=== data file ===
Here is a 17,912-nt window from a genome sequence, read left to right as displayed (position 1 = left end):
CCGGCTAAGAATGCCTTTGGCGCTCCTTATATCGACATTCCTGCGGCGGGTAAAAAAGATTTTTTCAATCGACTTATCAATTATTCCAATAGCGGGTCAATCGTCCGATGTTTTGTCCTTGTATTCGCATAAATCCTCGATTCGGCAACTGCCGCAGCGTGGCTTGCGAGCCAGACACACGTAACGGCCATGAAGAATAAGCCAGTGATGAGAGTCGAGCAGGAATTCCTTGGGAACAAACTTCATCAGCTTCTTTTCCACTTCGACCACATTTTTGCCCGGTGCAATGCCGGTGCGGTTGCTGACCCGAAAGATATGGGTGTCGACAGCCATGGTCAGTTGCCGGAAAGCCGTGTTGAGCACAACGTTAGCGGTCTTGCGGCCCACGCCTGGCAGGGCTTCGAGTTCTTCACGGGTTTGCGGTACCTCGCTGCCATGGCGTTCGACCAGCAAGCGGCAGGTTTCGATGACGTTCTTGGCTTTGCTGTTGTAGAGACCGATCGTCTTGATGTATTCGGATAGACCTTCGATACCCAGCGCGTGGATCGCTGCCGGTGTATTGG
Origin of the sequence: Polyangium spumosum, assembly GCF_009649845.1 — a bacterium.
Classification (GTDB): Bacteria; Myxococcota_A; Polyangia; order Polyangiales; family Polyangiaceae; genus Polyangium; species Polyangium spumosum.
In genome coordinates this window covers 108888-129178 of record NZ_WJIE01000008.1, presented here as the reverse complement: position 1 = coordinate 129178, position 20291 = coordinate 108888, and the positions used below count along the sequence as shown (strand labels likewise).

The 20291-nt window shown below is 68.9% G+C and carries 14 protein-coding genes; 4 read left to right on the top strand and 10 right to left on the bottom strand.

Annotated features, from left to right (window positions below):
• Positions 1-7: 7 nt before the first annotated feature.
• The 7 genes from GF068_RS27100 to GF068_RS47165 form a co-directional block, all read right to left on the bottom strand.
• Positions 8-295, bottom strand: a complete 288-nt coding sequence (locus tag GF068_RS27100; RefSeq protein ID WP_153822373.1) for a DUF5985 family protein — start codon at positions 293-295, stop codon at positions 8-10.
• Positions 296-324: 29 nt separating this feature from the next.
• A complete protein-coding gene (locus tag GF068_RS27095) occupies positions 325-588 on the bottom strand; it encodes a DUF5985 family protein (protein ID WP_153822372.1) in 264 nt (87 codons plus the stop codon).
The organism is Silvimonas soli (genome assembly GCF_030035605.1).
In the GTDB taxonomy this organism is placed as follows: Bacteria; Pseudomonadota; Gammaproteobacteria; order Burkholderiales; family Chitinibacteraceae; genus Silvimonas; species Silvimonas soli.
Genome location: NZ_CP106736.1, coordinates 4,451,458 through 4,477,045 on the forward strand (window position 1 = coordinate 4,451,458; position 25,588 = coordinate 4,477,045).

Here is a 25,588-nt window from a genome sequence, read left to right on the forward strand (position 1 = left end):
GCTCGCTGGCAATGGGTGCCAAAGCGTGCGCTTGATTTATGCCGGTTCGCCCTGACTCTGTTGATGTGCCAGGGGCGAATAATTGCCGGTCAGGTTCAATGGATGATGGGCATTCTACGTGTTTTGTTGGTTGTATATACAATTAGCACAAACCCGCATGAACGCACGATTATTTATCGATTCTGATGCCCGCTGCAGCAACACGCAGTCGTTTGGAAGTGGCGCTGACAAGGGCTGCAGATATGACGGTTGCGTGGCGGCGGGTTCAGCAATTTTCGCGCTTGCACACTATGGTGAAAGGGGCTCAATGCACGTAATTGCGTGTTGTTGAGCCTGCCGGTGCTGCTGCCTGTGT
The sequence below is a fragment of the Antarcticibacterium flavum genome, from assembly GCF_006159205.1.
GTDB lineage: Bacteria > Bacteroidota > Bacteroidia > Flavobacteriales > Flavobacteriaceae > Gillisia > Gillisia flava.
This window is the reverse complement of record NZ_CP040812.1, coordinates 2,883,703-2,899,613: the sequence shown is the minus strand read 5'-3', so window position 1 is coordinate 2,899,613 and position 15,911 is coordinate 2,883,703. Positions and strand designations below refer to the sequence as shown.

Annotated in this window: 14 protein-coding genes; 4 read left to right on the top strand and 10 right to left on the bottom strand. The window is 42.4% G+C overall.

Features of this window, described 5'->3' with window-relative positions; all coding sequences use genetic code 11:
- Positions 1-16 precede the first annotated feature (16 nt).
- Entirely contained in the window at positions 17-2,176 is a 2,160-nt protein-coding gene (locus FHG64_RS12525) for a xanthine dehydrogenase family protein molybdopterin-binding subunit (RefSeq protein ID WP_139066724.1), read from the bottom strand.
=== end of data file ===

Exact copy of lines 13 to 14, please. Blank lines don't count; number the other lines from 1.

The organism is Silvimonas soli (genome assembly GCF_030035605.1).
In the GTDB taxonomy this organism is placed as follows: Bacteria; Pseudomonadota; Gammaproteobacteria; order Burkholderiales; family Chitinibacteraceae; genus Silvimonas; species Silvimonas soli.